I didn’t see it as opposite. It was a different mechanism to try to transform the health-care system when I anticipated government wasn’t going to be an active agent of transformation.

At Oak, I am a venture partner. [Unlike Lamont and other general partners], I don’t make investment decisions. I am on a couple of the company boards, and I ask questions: How do I think the government is moving in this company’s direction? Is it a direction doctors will want to take? Is it going to transform, for example, the oncology experience?

How does a venture capitalist, making money for himself and his investors, see health care differently from a doctor who’s charged with patient care?

At Oak, I’ve learned a lot about people who have to make [payment] decisions — insurers and hospitals. How do you get the institutions, and the doctors, to adopt something novel? You can have a fantastic idea, but if no one is going to buy it, it’s not going to help anyone.

The market aspect is pivotal. I’ll be honest: as an academic, as a policy guy, I had not paid any attention to that. To my detriment. A lot of government experiments with payments are going nowhere because they haven’t thought out the dynamics.

I am a breast oncologist. I have some insight into how doctors are going to react to proposals. [As a venture capitalist], I can see better what hospitals are going to buy. I was on the phone just today with [health insurer] Humana, and I saw how the market influenced their decision-making.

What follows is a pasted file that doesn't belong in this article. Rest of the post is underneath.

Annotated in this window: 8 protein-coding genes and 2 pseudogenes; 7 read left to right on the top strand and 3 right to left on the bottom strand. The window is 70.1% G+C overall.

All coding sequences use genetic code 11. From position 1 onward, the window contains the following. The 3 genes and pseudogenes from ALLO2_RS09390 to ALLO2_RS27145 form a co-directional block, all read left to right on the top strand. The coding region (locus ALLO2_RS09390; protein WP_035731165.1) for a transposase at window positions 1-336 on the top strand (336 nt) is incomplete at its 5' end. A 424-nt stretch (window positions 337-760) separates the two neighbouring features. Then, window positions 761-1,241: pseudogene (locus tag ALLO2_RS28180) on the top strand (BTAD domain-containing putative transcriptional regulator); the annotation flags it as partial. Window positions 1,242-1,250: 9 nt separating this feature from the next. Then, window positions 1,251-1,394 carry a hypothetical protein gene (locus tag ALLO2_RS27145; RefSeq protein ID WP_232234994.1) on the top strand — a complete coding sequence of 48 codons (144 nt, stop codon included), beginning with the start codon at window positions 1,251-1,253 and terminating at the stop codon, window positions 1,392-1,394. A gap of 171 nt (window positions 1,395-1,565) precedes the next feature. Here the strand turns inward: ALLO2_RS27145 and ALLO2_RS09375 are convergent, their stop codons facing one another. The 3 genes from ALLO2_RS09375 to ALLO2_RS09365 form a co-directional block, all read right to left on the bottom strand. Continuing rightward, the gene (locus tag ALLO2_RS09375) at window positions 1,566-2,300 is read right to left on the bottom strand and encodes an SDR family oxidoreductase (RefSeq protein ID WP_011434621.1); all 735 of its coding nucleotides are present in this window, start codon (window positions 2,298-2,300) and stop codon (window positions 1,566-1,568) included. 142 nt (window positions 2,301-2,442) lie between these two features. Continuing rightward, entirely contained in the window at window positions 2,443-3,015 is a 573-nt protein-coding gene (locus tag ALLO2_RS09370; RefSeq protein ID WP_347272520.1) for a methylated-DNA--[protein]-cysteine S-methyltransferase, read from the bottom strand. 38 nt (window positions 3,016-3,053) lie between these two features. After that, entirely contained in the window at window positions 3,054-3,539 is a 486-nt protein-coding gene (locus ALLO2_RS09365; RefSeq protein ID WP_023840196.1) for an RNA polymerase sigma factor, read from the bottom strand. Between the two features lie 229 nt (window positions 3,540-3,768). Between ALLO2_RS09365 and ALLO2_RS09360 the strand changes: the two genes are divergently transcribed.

One of our problems as academics, we think we have a great idea, we do a demonstration project, and then it turns out it doesn’t scale [to handle more patients]. The private sector is good at scaling.

One Oak HC/FT company you invested in, you’re on the board of VillageMD, a Chicago firm that’s buying hundreds of doctors’ practices and consolidating them into the Walgreens drugstore chain. Walgreens last year promised to invest $5 billion in VillageMD. What brought you to that company?

Part of their goal is to put primary care doctors in underserved communities, so people can access care there, in New York City, in rural communities. That’s part of reaching the larger goals I am committed to. It’s an equity play. Not just, “Let’s take the money and run these in Lower Merion.”

You’re also on the board of OncoHealth (formerly Oncology Analytics), which collects data on cancer therapies and outcomes.

Right, they just launched Iris, a virtual patient navigation system that educates patients about potential side effects [of therapies] and gives them access to a live nurse on the line. They are working with a few [insurance] payers to begin rolling this out.